Living life to the full… regardless of circumstances

I loved this report of a 105-year-old woman who wanted ‘hunky firefighters’ to attend her birthday party. Not only did they attend but one of them climbed through an upper floor window for her.

It sounds like Ivy is still working through her bucket list. For next year’s birthday, she wants to meet Prince Harry. A bucket list is a list of things that you want to do, or accomplish before you die. The phrase derived from the expression “To kick the bucket”, meaning to die.

This is one idea that I can strike off my own list!

Back in 2007, when I was living in Alberta, I broke my wrist in a fall. It was a fragile fracture (one where most people wouldn’t have broken) and exacerbated my Sudeck’s atrophy in that wrist. Sudeck’s atrophy is also known as Reflex Sympathetic Dystrophy Syndrome (RSDS). The main symptom of which is extreme pain. As a result, I had to resort to narcotics to manage the pain and was off work for a few weeks as a result.

On one of the days during this time, a few of my friends were to come over for a BBQ. To be honest, these friends can be somewhat flaky so when they were over an hour late, I assumed that there had been a misunderstanding about the date/time and cleared up and curled up in the basement with a movie. I also removed my hearing aids and took painkillers.

Well, the next thing that I knew was that I was being woken up by a group of ‘hunky fireman’ just as Ivy wanted for her birthday. Unfortunately, I wasn’t in a fit state to appreciate it. Not only was I foggy from being woken up, and the narcotics, but I couldn’t hear anybody as my hearing aids were out and I was scared to death!

Paramedics then took over and took the time to realise that I needed to put my hearing aids in and for an explanation to be provided.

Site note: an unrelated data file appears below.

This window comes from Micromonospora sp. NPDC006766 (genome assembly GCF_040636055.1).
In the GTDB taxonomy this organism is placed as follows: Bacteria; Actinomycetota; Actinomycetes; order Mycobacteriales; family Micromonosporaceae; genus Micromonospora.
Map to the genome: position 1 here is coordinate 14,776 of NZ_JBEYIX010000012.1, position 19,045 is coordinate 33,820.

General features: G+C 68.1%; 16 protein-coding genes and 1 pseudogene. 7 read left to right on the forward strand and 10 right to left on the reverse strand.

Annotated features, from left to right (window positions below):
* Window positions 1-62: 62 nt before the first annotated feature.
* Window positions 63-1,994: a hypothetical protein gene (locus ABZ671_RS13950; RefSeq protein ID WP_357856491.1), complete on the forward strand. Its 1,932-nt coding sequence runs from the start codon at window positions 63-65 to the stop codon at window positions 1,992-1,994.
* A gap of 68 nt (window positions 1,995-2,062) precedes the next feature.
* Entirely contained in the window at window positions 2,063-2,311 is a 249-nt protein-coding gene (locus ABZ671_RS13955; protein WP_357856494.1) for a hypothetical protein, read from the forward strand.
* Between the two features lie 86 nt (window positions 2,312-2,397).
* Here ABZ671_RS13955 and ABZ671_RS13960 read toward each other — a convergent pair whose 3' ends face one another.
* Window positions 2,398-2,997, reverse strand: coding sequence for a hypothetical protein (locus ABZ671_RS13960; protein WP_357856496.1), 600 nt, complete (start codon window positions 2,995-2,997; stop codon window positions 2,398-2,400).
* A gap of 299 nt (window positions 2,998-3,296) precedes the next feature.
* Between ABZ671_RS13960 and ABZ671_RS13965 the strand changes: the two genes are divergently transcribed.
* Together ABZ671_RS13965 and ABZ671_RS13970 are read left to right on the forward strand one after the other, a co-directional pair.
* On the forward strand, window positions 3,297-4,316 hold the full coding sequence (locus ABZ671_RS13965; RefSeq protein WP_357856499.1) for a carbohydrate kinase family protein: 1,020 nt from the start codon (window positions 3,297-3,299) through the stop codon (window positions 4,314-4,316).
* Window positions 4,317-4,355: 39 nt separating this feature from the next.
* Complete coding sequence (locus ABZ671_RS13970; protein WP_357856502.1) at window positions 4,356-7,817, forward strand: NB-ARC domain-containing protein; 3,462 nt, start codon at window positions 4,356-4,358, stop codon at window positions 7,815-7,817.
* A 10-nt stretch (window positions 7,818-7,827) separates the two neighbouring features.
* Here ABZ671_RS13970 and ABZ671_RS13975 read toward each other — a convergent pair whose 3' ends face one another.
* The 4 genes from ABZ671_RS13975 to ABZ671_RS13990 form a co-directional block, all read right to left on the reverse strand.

It turned out that my friends had turned up a couple of hours late. Seeing my car at home, hearing my pet dog bark when they rang the doorbell but not seeing her, and not getting any response from me by phone or to the door they called emergency services!

Between them, they had decided that I had fallen down the stairs and broken something more than just my wrist.

The good news was that my house was actually very secure. It had taken the firefighters a long time to find a way in and they had only been able to do so when they found that I had left one upstairs window ajar, without the safety bar in place. (Why nobody thought to ask my neighbours if they had a key I’m not quite sure).

The bad news was that this incident scared the hell out of me.

I know that everybody meant well, but to be woken up surrounded by a group or large, bulky men in uniform was incredibly intimidating.

As a sufferer of Complex PTSD, this was a huge trigger for me and took me years to move past. Even today I have times of paranoia about ensuring that all my windows and doors are fully locked and secured.

So having experienced this I don’t think I’ll be including it on my bucket list. I’m glad that Ivy got her wish fulfilled, though.

What I am finding with being home and housebound, and unlike the few weeks years ago with my wrist, unable to do much of anything and with no end in sight, that it is very easy to get down.

Yesterday, a friend reminded me that it is all about the perspective you have. Yes, I’m still sick and very incapacitated. Yes, there is no clear diagnosis or prognosis. However, there has been some improvement.

While it’s literally been a full month since I even attempted doing something socially (coffee in Starbucks) I’m still able to communicate with people through text and the internet. I’m not totally isolated. I have an amazing opportunity to really understand who I am and what I want.


So I’m throwing away my old bucket list and starting again. I may not accomplish everything on my list but there is no harm in dreaming.

Rather than looking at my limitations I’m going to look at my possibilities. Some may never be possible, some are extremely simple – like being able to meet a friend at Starbucks for coffee once more.

Others are routed in pure optimism that I will make a full recovery and in the meantime, there is nothing to stop me remembering how to enjoy life and live it to the full once more, even within the boundaries of my own four walls!

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